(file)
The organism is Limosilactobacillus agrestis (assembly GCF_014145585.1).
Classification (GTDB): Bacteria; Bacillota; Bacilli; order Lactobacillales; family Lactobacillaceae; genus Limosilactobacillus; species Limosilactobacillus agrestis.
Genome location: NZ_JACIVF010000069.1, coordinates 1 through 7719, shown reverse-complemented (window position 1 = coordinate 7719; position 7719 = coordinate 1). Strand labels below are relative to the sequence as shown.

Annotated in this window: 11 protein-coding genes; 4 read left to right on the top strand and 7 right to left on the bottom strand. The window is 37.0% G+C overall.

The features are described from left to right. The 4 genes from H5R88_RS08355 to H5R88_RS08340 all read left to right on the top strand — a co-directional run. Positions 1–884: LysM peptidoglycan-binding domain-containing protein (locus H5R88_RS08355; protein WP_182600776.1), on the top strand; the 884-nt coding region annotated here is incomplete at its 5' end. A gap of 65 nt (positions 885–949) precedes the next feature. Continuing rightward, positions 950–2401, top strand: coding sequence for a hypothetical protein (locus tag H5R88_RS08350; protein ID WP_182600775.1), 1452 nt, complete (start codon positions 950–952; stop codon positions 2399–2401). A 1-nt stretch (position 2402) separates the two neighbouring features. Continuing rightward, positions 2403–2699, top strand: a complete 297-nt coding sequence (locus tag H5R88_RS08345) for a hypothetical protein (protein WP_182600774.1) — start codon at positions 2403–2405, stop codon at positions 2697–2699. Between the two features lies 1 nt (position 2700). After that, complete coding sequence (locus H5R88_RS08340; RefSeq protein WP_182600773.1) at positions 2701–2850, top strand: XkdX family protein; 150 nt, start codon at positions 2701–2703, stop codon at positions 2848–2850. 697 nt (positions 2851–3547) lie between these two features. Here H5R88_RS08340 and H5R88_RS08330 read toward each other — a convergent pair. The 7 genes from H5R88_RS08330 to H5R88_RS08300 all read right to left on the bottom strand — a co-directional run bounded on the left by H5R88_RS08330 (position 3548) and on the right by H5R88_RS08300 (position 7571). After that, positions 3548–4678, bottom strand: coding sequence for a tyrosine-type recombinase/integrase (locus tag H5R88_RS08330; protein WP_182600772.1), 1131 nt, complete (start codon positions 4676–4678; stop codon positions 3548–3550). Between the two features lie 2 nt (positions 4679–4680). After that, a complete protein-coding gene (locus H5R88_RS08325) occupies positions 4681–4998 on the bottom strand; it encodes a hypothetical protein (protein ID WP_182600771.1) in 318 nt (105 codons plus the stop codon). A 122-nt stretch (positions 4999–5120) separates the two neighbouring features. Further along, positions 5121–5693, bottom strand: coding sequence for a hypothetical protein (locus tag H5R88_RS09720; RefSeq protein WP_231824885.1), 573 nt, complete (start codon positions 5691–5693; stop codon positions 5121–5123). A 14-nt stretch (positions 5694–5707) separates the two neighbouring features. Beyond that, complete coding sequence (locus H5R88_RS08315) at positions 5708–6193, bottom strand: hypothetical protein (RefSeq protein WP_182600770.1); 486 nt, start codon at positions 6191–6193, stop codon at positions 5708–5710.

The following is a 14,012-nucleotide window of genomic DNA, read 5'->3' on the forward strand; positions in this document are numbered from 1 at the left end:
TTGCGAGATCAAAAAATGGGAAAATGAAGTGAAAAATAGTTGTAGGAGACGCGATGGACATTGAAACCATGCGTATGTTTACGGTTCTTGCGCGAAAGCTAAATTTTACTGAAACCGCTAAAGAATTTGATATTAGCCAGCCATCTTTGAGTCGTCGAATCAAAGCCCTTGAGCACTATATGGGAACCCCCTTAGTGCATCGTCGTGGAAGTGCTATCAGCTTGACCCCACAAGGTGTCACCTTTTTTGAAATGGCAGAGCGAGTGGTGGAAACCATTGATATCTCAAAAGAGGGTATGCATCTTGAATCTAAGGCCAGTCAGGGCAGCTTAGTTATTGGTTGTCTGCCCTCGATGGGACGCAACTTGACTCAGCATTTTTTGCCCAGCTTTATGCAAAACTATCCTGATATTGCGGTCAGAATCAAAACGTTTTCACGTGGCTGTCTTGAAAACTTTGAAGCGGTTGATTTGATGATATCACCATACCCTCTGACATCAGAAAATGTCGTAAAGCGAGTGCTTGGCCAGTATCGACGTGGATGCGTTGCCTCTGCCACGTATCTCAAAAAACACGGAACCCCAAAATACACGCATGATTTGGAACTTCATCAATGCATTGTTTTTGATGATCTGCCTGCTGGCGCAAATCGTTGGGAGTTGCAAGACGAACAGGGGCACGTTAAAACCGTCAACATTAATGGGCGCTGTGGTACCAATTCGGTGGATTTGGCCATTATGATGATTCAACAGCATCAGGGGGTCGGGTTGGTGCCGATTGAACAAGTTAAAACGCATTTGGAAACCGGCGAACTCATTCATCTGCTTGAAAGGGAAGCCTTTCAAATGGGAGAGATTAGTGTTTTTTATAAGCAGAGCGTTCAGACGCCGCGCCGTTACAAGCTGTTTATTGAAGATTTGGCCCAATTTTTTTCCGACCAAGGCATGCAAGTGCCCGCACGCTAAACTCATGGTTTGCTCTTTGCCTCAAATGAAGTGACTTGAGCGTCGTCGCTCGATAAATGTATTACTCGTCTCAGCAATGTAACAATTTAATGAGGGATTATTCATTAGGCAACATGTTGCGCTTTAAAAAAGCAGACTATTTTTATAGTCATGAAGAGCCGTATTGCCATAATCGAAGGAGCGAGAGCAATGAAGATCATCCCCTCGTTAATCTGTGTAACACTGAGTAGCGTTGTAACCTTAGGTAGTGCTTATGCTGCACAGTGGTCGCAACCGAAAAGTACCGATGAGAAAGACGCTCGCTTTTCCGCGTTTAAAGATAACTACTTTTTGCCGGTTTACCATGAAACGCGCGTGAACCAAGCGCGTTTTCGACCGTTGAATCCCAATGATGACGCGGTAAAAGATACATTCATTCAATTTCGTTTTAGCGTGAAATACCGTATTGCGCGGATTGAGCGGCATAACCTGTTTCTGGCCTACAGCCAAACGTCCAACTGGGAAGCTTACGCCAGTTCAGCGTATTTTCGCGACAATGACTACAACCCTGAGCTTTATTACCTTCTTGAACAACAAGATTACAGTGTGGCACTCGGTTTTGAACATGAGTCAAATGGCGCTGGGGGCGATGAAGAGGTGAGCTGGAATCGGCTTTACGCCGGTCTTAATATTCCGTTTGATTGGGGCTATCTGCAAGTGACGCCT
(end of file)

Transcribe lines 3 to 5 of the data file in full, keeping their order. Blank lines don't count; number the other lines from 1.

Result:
Genome location: NZ_JACIVF010000069.1, coordinates 1 through 7719, shown reverse-complemented (window position 1 = coordinate 7719; position 7719 = coordinate 1). Strand labels below are relative to the sequence as shown.

Annotated in this window: 11 protein-coding genes; 4 read left to right on the top strand and 7 right to left on the bottom strand. The window is 37.0% G+C overall.

The features are described from left to right. The 4 genes from H5R88_RS08355 to H5R88_RS08340 all read left to right on the top strand — a co-directional run. Positions 1–884: LysM peptidoglycan-binding domain-containing protein (locus H5R88_RS08355; protein WP_182600776.1), on the top strand; the 884-nt coding region annotated here is incomplete at its 5' end. A gap of 65 nt (positions 885–949) precedes the next feature. Continuing rightward, positions 950–2401, top strand: coding sequence for a hypothetical protein (locus tag H5R88_RS08350; protein ID WP_182600775.1), 1452 nt, complete (start codon positions 950–952; stop codon positions 2399–2401). A 1-nt stretch (position 2402) separates the two neighbouring features. Continuing rightward, positions 2403–2699, top strand: a complete 297-nt coding sequence (locus tag H5R88_RS08345) for a hypothetical protein (protein WP_182600774.1) — start codon at positions 2403–2405, stop codon at positions 2697–2699. Between the two features lies 1 nt (position 2700). After that, complete coding sequence (locus H5R88_RS08340; RefSeq protein WP_182600773.1) at positions 2701–2850, top strand: XkdX family protein; 150 nt, start codon at positions 2701–2703, stop codon at positions 2848–2850. 697 nt (positions 2851–3547) lie between these two features. Here H5R88_RS08340 and H5R88_RS08330 read toward each other — a convergent pair. The 7 genes from H5R88_RS08330 to H5R88_RS08300 all read right to left on the bottom strand — a co-directional run bounded on the left by H5R88_RS08330 (position 3548) and on the right by H5R88_RS08300 (position 7571). After that, positions 3548–4678, bottom strand: coding sequence for a tyrosine-type recombinase/integrase (locus tag H5R88_RS08330; protein WP_182600772.1), 1131 nt, complete (start codon positions 4676–4678; stop codon positions 3548–3550). Between the two features lie 2 nt (positions 4679–4680). After that, a complete protein-coding gene (locus H5R88_RS08325) occupies positions 4681–4998 on the bottom strand; it encodes a hypothetical protein (protein ID WP_182600771.1) in 318 nt (105 codons plus the stop codon). A 122-nt stretch (positions 4999–5120) separates the two neighbouring features. Further along, positions 5121–5693, bottom strand: coding sequence for a hypothetical protein (locus tag H5R88_RS09720; RefSeq protein WP_231824885.1), 573 nt, complete (start codon positions 5691–5693; stop codon positions 5121–5123). A 14-nt stretch (positions 5694–5707) separates the two neighbouring features. Beyond that, complete coding sequence (locus H5R88_RS08315) at positions 5708–6193, bottom strand: hypothetical protein (RefSeq protein WP_182600770.1); 486 nt, start codon at positions 6191–6193, stop codon at positions 5708–5710.